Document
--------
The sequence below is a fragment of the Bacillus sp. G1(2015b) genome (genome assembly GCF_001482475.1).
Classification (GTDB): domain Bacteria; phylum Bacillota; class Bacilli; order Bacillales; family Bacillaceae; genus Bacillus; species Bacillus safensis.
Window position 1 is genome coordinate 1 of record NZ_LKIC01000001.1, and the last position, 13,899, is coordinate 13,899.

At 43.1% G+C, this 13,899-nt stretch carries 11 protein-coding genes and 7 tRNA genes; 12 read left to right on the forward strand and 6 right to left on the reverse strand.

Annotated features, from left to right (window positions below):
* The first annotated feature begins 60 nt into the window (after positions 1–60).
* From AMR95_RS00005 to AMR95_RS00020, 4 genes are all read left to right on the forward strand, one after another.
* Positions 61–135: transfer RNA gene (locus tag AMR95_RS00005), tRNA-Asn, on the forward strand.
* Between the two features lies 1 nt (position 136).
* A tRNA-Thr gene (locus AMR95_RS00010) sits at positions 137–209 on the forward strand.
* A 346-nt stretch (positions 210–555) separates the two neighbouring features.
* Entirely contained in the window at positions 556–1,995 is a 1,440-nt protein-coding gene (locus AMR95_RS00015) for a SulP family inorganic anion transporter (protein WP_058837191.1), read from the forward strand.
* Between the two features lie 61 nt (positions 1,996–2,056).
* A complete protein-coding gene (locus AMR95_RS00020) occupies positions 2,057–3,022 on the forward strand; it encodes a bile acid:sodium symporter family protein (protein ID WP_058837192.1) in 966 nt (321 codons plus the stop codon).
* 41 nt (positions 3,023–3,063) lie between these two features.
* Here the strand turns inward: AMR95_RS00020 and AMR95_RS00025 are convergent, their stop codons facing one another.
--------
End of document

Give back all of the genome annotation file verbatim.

The sequence below is a fragment of the Bacillus sp. G1(2015b) genome (genome assembly GCF_001482475.1).
Classification (GTDB): domain Bacteria; phylum Bacillota; class Bacilli; order Bacillales; family Bacillaceae; genus Bacillus; species Bacillus safensis.
Window position 1 is genome coordinate 1 of record NZ_LKIC01000001.1, and the last position, 13,899, is coordinate 13,899.

At 43.1% G+C, this 13,899-nt stretch carries 11 protein-coding genes and 7 tRNA genes; 12 read left to right on the forward strand and 6 right to left on the reverse strand.

Annotated features, from left to right (window positions below):
* The first annotated feature begins 60 nt into the window (after positions 1–60).
* From AMR95_RS00005 to AMR95_RS00020, 4 genes are all read left to right on the forward strand, one after another.
* Positions 61–135: transfer RNA gene (locus tag AMR95_RS00005), tRNA-Asn, on the forward strand.
* Between the two features lies 1 nt (position 136).
* A tRNA-Thr gene (locus AMR95_RS00010) sits at positions 137–209 on the forward strand.
* A 346-nt stretch (positions 210–555) separates the two neighbouring features.
* Entirely contained in the window at positions 556–1,995 is a 1,440-nt protein-coding gene (locus AMR95_RS00015) for a SulP family inorganic anion transporter (protein WP_058837191.1), read from the forward strand.
* Between the two features lie 61 nt (positions 1,996–2,056).
* A complete protein-coding gene (locus AMR95_RS00020) occupies positions 2,057–3,022 on the forward strand; it encodes a bile acid:sodium symporter family protein (protein ID WP_058837192.1) in 966 nt (321 codons plus the stop codon).
* 41 nt (positions 3,023–3,063) lie between these two features.
* Here the strand turns inward: AMR95_RS00020 and AMR95_RS00025 are convergent, their stop codons facing one another.